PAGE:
The majority further noted that it is a basic principle of contract interpretation that a clause is to be interpreted in the context of the contract as a whole. In this case the opening paragraph of BMW's warranty made it clear that BMW was providing a warranty to cover defects in its own workmanship and materials. The interpretation of the trial judge, however, required BMW to warrant damages which were or may have been caused by the workmanship of others. In the majority's view, it would be a commercially unreasonable result to hold manufacturers liable for damages that may have occurred from alterations to an original product after it had left the control of the manufacturer, if that alteration was not reasonably foreseeable. In light of the fact that BMW's expert had testified that the modifications to the plaintiff's vehicle may well have contributed to the deployment of the airbags - a conclusion which the trial judge had accepted - the majority found that the exclusion in the warranty applied to exclude BMW from liability to the plaintiff for the repair of the airbags.
Justice Matlow would have dismissed BMW's appeal, but for reasons different from those of the trial judge. His conclusions centred on the issue of cause. In his view, there was ample evidence before the trial judge to justify the finding that the deployment of the airbags was caused by a defect which fell within the scope of the warranty. While BMW's expert had testified that the modifications to the vehicle 'may' have caused the airbags to deploy, Matlow concluded that the trial judge was entitled to find that this did not displace the burden of proof that the plaintiff had already satisfied. In addition, Matlow disagreed with the majority's interpretation of the modification exclusionary clause. In his view, if that exclusion was to be interpreted "so that the mere possibility that the modification and installations had caused the deployment" was sufficient to defeat the plaintiff's claim, "the warranty was of a very different quality to what a reasonable vehicle purchaser would expect and of much less value". His conclusion was that it would be commercially unreasonable to interpret the exclusion in such a manner.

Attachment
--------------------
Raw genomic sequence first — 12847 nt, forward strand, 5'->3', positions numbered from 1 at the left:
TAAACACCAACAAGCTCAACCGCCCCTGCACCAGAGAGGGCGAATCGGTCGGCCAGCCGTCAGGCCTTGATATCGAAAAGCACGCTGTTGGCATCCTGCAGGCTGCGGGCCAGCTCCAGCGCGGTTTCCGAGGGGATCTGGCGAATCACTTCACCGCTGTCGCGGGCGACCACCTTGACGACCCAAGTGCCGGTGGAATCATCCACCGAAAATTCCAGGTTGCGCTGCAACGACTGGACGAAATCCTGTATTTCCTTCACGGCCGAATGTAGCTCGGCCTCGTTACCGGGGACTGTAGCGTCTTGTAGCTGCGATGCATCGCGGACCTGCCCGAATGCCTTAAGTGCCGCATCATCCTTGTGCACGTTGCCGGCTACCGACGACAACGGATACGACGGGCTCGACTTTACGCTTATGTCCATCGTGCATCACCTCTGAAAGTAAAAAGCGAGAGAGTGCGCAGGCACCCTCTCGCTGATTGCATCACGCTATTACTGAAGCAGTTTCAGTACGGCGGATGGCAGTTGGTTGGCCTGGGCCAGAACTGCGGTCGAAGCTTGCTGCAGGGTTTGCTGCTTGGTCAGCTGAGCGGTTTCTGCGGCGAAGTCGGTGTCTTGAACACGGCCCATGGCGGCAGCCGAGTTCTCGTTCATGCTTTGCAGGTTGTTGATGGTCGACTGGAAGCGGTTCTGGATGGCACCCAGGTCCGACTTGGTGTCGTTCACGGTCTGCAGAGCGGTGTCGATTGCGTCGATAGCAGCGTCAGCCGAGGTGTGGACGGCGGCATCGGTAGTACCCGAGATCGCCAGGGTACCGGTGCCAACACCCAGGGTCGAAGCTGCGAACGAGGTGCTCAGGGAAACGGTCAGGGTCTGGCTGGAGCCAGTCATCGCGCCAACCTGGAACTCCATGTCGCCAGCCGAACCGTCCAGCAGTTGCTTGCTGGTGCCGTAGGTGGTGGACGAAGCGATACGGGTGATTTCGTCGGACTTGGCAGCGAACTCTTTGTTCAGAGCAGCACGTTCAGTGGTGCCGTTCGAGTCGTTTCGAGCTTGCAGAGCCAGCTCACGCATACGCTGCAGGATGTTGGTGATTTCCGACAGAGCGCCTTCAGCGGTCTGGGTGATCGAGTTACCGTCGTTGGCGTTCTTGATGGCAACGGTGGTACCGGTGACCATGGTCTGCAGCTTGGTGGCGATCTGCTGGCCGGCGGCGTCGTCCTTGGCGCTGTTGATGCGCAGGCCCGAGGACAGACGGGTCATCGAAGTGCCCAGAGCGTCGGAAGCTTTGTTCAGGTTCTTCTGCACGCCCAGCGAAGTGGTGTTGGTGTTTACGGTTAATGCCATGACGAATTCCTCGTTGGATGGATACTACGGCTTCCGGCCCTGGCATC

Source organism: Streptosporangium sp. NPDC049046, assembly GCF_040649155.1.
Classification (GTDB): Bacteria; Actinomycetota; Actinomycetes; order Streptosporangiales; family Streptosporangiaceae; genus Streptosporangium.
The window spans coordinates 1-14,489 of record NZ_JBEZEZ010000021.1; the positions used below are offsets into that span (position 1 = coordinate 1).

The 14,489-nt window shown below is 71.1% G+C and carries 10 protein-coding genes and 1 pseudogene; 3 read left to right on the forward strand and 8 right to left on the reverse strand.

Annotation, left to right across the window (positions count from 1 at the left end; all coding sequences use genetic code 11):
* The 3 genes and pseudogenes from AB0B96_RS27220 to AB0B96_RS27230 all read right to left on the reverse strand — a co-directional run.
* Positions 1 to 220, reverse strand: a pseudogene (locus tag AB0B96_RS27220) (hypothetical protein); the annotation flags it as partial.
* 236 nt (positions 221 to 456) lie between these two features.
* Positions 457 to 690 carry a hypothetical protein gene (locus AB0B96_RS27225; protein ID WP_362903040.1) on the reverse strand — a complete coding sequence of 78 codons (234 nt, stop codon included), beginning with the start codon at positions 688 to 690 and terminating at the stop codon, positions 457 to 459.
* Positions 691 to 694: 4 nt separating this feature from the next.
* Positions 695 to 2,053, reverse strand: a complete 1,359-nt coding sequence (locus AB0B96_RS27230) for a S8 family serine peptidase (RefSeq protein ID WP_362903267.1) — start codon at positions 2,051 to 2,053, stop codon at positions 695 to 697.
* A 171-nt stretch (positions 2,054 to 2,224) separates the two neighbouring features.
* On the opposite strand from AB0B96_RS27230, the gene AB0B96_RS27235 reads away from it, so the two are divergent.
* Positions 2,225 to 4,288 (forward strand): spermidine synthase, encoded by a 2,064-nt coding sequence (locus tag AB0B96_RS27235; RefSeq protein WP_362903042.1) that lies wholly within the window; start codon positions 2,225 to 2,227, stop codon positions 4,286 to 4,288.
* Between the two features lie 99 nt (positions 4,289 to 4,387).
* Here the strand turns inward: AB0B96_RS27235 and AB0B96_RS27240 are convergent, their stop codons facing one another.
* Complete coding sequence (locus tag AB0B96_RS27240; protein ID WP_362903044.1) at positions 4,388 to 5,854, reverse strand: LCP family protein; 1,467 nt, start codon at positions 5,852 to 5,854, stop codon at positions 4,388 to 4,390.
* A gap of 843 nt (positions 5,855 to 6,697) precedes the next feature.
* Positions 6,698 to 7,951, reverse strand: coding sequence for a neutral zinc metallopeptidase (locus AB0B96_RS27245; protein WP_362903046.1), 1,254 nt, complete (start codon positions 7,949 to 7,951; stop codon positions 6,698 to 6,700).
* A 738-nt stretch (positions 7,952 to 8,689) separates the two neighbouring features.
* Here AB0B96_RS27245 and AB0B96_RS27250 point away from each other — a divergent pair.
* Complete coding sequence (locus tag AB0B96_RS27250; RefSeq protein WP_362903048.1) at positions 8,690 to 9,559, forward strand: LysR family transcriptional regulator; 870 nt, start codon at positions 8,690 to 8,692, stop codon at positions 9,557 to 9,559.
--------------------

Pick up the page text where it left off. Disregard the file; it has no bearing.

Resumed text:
Several lessons concerning the operation of exemption clauses in warranty agreements can be taken from this decision. First, a party wishing to protect itself against liability should always strive to use clear and unambiguous language in order to achieve its purposes and avoid litigation. The decision of the Ontario Divisional Court in Tetaka certainly does not purport to displace the contra proferentem rule. However, the decision in Tetaka confirms that, even where an exemption clause could have been worded more effectively, the court will look to the contract as a whole in determining whether the limitation of liability is fair in the circumstances and whether upholding the exclusion clause accords with commercially reasonable results. Finally, the decision acts as a reminder that once a product has been modified, a plaintiff cannot simply rely on the existence of an imperfection in a product to establish his or her case. Rather, the burden is on the plaintiff to prove that the defect was caused by the defendant's conduct within the terms of the warranty.
For further information on this topic please contact Susan Wortzman or Christine Snow at Lerners LLP by telephone (+1 416 867 3076 ) or by fax (+1 416 867 9192) or by email (firstname.lastname@example.org or email@example.com).
(2) Under the heading "Warrantor" the following clause appeared: "BMW Canada Inc (BMW Canada) warrants to the first retail purchaser, and each subsequent purchaser, of Canadian specification vehicles imported by BMW Canada, or sold through the BMW Canada European Delivery Programme to be free of defects in material or workmanship." In addition, the general coverage provision of the warranty provided: "To obtain coverage under this warranty, the vehicle must be brought, upon discovery of a defect in material or workmanship, to the workshop of any authorized BMW dealer, during normal business hours. The dealer will, without charge for parts or labour, either repair or replace the defective part(s) using new or authorized remanufactured parts."
(3) Specifically, the exclusion clauses provided, in part, as follows: "This warranty does not apply to the following: Damage which results from negligence, improper operation of the vehicle, improper repair, lack of or improper maintenance, environmental influences, flood, accident or fair damage, road salt corrosion, use of improper or contaminated fuel [Paragraph one]... Modifications of the vehicle or installation or any performance accessories or components attached to the vehicle which alters the original engineering and/or operating specifications or which results or may result in damage to the other original components, electrical interference, electrical short, radio static, water leaks and wind noise [Paragraph four]... BMW Canada will not accept any liability for any parts and accessories not approved by BMW Canada [Paragraph eight]."
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Susan B Wortzman